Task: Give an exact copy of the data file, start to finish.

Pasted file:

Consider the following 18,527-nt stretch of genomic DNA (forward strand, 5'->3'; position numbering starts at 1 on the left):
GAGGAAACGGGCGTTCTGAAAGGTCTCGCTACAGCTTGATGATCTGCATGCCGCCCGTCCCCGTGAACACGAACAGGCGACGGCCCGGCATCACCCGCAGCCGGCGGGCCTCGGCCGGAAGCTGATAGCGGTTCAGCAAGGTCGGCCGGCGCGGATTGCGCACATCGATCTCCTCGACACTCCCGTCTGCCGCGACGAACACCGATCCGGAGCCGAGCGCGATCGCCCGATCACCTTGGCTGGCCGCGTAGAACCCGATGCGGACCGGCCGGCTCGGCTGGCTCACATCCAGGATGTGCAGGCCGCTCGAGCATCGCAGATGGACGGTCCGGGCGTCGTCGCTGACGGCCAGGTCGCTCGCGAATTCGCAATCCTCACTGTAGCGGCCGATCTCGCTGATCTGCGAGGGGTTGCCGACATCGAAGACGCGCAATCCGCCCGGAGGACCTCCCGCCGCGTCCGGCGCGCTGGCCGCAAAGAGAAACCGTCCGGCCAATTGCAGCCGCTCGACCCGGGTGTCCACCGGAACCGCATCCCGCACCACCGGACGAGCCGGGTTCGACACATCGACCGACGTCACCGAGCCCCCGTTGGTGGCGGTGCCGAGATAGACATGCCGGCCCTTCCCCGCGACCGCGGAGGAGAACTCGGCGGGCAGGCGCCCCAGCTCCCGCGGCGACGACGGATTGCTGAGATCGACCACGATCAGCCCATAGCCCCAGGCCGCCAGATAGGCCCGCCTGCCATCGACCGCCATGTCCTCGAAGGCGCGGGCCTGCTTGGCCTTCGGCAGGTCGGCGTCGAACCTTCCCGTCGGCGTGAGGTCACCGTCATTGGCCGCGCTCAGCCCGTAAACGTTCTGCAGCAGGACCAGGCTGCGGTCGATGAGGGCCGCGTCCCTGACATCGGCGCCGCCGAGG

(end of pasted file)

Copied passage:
Consider the following 18,527-nt stretch of genomic DNA (forward strand, 5'->3'; position numbering starts at 1 on the left):
GAGGAAACGGGCGTTCTGAAAGGTCTCGCTACAGCTTGATGATCTGCATGCCGCCCGTCCCCGTGAACACGAACAGGCGACGGCCCGGCATCACCCGCAGCCGGCGGGCCTCGGCCGGAAGCTGATAGCGGTTCAGCAAGGTCGGCCGGCGCGGATTGCGCACATCGATCTCCTCGACACTCCCGTCTGCCGCGACGAACACCGATCCGGAGCCGAGCGCGATCGCCCGATCACCTTGGCTGGCCGCGTAGAACCCGATGCGGACCGGCCGGCTCGGCTGGCTCACATCCAGGATGTGCAGGCCGCTCGAGCATCGCAGATGGACGGTCCGGGCGTCGTCGCTGACGGCCAGGTCGCTCGCGAATTCGCAATCCTCACTGTAGCGGCCGATCTCGCTGATCTGCGAGGGGTTGCCGACATCGAAGACGCGCAATCCGCCCGGAGGACCTCCCGCCGCGTCCGGCGCGCTGGCCGCAAAGAGAAACCGTCCGGCCAATTGCAGCCGCTCGACCCGGGTGTCCACCGGAACCGCATCCCGCACCACCGGACGAGCCGGGTTCGACACATCGACCGACGTCACCGAGCCCCCGTTGGTGGCGGTGCCGAGATAGACATGCCGGCCCTTCCCCGCGACCGCGGAGGAGAACTCGGCGGGCAGGCGCCCCAGCTCCCGCGGCGACGACGGATTGCTGAGATCGACCACGATCAGCCCATAGCCCCAGGCCGCCAGATAGGCCCGCCTGCCATCGACCGCCATGTCCTCGAAGGCGCGGGCCTGCTTGGCCTTCGGCAGGTCGGCGTCGAACCTTCCCGTCGGCGTGAGGTCACCGTCATTGGCCGCGCTCAGCCCGTAAACGTTCTGCAGCAGGACCAGGCTGCGGTCGATGAGGGCCGCGTCCCTGACATCGGCGCCGCCGAGG